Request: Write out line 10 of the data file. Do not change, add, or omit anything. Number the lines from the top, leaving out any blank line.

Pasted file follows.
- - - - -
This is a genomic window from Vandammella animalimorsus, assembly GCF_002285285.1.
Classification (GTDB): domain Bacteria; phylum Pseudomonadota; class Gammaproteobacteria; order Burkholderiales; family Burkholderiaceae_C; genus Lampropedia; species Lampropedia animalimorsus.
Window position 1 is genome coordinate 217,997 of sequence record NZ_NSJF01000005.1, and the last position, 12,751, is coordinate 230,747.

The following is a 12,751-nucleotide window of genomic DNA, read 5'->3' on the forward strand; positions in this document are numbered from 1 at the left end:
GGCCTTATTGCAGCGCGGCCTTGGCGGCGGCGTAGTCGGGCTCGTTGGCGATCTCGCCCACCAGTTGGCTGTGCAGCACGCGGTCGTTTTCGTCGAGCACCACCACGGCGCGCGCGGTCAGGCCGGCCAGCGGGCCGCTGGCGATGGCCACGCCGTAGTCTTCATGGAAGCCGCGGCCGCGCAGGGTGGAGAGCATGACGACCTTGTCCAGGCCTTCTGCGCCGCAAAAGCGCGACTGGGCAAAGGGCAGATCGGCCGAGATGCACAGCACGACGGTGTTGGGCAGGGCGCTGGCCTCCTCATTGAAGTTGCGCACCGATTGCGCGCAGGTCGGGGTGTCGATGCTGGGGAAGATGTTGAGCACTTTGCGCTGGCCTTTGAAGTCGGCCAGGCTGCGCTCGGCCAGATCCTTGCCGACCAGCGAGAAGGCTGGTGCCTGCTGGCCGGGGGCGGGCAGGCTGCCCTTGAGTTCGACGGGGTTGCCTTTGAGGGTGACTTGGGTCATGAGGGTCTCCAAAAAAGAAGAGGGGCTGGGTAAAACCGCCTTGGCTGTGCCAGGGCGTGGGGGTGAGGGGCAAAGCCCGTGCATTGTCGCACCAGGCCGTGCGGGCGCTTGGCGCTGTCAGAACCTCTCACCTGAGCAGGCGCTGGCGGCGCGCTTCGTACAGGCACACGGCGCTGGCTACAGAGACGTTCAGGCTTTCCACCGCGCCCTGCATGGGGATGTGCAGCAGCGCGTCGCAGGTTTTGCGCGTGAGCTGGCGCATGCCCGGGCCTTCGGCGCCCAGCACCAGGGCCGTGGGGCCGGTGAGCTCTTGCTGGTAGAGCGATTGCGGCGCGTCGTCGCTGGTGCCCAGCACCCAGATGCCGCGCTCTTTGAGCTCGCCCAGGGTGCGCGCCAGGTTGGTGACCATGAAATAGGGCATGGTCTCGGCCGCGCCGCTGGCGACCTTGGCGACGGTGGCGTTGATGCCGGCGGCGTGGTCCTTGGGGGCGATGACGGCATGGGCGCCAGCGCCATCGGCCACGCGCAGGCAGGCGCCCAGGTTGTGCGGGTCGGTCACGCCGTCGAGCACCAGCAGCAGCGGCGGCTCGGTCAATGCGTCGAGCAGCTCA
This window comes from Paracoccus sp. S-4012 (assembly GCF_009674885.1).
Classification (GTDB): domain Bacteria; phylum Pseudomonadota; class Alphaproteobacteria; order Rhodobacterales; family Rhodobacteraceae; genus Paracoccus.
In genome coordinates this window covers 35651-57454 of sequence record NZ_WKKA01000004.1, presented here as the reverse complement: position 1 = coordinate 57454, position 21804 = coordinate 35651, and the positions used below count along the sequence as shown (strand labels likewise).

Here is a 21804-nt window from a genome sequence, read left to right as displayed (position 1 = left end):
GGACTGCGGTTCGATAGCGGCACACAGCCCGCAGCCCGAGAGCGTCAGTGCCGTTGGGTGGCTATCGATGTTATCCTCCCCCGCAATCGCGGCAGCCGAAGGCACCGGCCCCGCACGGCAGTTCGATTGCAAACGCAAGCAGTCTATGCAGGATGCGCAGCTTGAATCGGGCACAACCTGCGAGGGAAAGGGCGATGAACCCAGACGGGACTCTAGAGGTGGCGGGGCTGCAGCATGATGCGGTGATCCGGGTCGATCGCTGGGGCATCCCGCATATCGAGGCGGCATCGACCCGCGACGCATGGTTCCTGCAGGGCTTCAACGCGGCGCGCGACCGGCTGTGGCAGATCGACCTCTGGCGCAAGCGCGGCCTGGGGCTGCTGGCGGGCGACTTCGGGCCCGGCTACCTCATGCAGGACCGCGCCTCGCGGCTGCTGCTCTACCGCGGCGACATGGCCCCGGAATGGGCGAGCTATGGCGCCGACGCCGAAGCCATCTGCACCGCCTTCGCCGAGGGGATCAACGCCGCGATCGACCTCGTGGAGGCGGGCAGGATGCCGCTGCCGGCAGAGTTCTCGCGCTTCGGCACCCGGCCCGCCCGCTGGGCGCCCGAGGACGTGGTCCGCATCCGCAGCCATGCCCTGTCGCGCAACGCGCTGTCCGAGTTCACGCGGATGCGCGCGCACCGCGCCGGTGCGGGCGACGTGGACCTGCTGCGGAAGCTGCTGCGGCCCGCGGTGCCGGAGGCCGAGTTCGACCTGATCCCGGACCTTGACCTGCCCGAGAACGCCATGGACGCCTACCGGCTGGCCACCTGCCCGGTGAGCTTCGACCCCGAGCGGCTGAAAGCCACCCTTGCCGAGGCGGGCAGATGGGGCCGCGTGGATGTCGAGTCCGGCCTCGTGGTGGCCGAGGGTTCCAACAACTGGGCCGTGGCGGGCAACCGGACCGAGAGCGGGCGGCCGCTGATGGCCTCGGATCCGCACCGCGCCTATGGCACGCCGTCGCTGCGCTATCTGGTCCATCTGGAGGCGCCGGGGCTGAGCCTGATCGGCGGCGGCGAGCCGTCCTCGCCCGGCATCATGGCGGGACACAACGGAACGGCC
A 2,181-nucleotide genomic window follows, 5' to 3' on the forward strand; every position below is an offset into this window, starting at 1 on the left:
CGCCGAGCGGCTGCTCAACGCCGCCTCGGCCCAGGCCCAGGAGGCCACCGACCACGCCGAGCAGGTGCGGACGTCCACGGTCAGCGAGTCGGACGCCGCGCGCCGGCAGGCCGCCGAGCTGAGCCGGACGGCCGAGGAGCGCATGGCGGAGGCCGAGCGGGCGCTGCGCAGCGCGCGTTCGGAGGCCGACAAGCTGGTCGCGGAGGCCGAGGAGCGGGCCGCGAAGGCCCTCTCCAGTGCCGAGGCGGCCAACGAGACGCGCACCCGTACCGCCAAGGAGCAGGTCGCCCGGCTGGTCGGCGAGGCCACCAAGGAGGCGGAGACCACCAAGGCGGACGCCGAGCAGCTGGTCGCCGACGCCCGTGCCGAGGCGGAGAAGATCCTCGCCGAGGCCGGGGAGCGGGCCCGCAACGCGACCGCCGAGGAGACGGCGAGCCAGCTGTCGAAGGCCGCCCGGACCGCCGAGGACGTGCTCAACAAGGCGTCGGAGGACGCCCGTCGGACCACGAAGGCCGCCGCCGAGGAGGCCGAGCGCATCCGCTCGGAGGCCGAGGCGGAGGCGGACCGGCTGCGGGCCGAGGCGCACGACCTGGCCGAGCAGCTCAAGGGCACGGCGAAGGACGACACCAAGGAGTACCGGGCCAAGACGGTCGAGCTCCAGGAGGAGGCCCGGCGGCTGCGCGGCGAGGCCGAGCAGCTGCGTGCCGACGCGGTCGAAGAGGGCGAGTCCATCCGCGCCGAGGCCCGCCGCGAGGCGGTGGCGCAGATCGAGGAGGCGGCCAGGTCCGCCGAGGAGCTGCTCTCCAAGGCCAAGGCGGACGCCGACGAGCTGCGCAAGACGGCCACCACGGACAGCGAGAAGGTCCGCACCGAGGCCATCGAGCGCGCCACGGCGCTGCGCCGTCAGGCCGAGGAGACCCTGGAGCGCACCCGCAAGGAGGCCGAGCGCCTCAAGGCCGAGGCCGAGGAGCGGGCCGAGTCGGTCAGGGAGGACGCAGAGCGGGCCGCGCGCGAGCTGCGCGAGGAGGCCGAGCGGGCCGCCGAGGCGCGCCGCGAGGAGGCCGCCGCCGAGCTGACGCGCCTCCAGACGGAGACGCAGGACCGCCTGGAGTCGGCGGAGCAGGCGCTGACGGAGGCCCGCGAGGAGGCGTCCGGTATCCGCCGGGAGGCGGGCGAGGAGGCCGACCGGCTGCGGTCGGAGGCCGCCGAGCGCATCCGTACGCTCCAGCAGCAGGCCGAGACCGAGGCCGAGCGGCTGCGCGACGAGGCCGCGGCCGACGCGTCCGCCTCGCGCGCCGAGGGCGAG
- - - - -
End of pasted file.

GGACTGCGGTTCGATAGCGGCACACAGCCCGCAGCCCGAGAGCGTCAGTGCCGTTGGGTGGCTATCGATGTTATCCTCCCCCGCAATCGCGGCAGCCGAAGGCACCGGCCCCGCACGGCAGTTCGATTGCAAACGCAAGCAGTCTATGCAGGATGCGCAGCTTGAATCGGGCACAACCTGCGAGGGAAAGGGCGATGAACCCAGACGGGACTCTAGAGGTGGCGGGGCTGCAGCATGATGCGGTGATCCGGGTCGATCGCTGGGGCATCCCGCATATCGAGGCGGCATCGACCCGCGACGCATGGTTCCTGCAGGGCTTCAACGCGGCGCGCGACCGGCTGTGGCAGATCGACCTCTGGCGCAAGCGCGGCCTGGGGCTGCTGGCGGGCGACTTCGGGCCCGGCTACCTCATGCAGGACCGCGCCTCGCGGCTGCTGCTCTACCGCGGCGACATGGCCCCGGAATGGGCGAGCTATGGCGCCGACGCCGAAGCCATCTGCACCGCCTTCGCCGAGGGGATCAACGCCGCGATCGACCTCGTGGAGGCGGGCAGGATGCCGCTGCCGGCAGAGTTCTCGCGCTTCGGCACCCGGCCCGCCCGCTGGGCGCCCGAGGACGTGGTCCGCATCCGCAGCCATGCCCTGTCGCGCAACGCGCTGTCCGAGTTCACGCGGATGCGCGCGCACCGCGCCGGTGCGGGCGACGTGGACCTGCTGCGGAAGCTGCTGCGGCCCGCGGTGCCGGAGGCCGAGTTCGACCTGATCCCGGACCTTGACCTGCCCGAGAACGCCATGGACGCCTACCGGCTGGCCACCTGCCCGGTGAGCTTCGACCCCGAGCGGCTGAAAGCCACCCTTGCCGAGGCGGGCAGATGGGGCCGCGTGGATGTCGAGTCCGGCCTCGTGGTGGCCGAGGGTTCCAACAACTGGGCCGTGGCGGGCAACCGGACCGAGAGCGGGCGGCCGCTGATGGCCTCGGATCCGCACCGCGCCTATGGCACGCCGTCGCTGCGCTATCTGGTCCATCTGGAGGCGCCGGGGCTGAGCCTGATCGGCGGCGGCGAGCCGTCCTCGCCCGGCATCATGGCGGGACACAACGGAACGGCC